Nearly everyone uses government benefits

When Mitt Romney told the guests at a fund-raiser in Florida in May that America is divided between people who pay no income taxes and depend on government and pretty much everyone else, he missed the deeper truth. It is not just that most of the 47 percent Mr. Romney talked about do pay payroll taxes and that many of them have paid income taxes in the past. The reality he glossed over is that nearly all Americans have used government social policies at some point in their lives. The beneficiaries include the rich and the poor, Democrats and Republicans. Almost everyone is both a maker and a taker. …

On average, people reported that they had used five social policies at some point in their lives. An individual typically had received two direct social benefits in the form of checks, goods or services paid for by government, like Social Security or unemployment insurance. Most had also benefited from three policies in which government’s role was “submerged,” meaning that it was channeled through the tax code or private organizations, like the home mortgage-interest deduction and the tax-free status of the employer contribution to employees’ health insurance. The design of these policies camouflages the fact that they are social benefits, too, just like the direct benefits that help Americans pay for housing, health care, retirement and college.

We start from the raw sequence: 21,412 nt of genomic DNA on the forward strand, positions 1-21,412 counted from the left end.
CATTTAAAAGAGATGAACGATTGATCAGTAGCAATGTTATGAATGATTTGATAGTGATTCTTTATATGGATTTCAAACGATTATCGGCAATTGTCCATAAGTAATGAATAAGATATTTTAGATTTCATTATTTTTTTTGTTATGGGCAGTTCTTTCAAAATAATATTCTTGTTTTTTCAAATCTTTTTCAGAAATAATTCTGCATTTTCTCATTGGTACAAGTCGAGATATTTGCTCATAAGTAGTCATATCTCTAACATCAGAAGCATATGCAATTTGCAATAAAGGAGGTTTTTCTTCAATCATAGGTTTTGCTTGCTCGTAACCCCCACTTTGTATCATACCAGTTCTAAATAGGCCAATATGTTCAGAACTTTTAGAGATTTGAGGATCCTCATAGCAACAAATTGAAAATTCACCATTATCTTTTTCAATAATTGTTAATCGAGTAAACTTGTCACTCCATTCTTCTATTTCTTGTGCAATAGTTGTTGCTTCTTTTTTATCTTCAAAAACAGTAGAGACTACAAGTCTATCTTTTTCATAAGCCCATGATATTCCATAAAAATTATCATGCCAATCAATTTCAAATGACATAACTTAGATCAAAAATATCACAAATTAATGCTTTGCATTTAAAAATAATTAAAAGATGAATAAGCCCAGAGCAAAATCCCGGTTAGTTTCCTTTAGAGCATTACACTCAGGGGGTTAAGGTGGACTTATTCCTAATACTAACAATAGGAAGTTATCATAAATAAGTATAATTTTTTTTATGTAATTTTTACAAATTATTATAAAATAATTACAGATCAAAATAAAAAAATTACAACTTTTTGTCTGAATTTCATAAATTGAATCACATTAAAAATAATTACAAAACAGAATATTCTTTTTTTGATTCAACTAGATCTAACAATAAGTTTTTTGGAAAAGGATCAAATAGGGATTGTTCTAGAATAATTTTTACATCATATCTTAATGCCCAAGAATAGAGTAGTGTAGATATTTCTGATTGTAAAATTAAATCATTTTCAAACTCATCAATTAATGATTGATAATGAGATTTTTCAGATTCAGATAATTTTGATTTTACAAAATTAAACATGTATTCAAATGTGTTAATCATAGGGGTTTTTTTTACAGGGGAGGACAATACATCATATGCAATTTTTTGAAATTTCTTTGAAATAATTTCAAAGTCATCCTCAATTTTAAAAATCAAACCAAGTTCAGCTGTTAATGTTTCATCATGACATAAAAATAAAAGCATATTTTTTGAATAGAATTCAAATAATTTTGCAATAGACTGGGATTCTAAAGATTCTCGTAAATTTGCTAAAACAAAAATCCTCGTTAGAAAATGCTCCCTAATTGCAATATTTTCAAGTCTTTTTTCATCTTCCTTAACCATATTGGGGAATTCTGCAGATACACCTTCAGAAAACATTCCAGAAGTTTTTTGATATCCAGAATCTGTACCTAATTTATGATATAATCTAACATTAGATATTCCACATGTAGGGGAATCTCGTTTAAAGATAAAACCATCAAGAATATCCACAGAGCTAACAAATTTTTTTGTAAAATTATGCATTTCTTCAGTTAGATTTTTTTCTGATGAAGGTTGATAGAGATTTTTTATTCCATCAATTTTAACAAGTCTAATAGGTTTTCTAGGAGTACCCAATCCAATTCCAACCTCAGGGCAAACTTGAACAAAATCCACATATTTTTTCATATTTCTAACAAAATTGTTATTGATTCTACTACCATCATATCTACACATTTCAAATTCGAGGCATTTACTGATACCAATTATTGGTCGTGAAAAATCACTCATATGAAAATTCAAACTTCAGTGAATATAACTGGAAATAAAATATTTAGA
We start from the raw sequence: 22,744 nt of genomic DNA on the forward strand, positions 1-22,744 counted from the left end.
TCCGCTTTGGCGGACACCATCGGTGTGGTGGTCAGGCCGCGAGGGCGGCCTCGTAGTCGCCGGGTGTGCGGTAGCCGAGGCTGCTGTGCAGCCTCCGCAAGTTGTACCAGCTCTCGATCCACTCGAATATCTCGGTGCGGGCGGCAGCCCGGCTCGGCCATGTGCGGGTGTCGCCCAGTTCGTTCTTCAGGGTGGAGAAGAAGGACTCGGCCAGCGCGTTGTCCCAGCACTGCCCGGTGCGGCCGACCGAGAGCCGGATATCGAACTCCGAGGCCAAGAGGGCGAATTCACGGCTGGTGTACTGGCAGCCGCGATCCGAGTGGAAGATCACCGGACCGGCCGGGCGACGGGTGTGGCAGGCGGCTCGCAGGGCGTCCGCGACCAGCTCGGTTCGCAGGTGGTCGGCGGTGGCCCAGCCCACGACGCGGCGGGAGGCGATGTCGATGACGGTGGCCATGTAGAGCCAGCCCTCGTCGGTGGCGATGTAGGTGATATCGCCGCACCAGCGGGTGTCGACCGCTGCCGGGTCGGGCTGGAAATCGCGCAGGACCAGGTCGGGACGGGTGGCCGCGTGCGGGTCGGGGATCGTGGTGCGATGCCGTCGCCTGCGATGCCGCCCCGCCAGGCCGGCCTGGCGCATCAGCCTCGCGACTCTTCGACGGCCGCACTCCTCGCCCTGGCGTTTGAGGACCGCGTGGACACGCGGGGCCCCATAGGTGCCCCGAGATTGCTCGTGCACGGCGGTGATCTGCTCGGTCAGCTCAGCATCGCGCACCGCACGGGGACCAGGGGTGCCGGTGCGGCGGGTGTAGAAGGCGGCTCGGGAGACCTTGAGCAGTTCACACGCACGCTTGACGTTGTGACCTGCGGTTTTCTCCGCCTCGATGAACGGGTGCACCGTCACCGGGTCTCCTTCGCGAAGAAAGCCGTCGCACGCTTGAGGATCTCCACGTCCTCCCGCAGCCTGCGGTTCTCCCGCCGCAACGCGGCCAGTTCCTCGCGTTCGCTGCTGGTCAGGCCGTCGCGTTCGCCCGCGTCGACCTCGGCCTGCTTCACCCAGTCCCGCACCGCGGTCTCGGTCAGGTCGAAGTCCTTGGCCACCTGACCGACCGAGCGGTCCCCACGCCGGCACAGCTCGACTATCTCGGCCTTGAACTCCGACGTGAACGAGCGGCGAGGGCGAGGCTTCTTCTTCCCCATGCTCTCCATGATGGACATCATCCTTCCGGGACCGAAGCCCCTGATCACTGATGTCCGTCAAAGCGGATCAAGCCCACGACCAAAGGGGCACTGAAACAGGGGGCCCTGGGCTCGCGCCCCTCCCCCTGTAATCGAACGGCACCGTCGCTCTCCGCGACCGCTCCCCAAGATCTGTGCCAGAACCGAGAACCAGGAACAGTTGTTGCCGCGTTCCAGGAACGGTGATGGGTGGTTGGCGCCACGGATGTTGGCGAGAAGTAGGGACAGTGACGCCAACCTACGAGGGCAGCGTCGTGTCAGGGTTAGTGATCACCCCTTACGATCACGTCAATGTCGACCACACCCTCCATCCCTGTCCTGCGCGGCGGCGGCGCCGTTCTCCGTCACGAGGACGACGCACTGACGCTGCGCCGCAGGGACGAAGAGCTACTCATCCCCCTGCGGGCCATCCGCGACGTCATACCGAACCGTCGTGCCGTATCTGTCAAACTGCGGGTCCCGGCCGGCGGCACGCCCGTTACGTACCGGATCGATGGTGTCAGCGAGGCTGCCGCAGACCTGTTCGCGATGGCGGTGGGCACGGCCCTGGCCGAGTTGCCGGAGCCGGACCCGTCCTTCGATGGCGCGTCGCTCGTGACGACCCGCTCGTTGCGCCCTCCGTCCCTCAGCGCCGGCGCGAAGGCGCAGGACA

By Suzanne Mettler and John Sides. Full article available here: http://campaignstops.blogs.nytimes.com/2012/09/24/we-are-the-96-percent/

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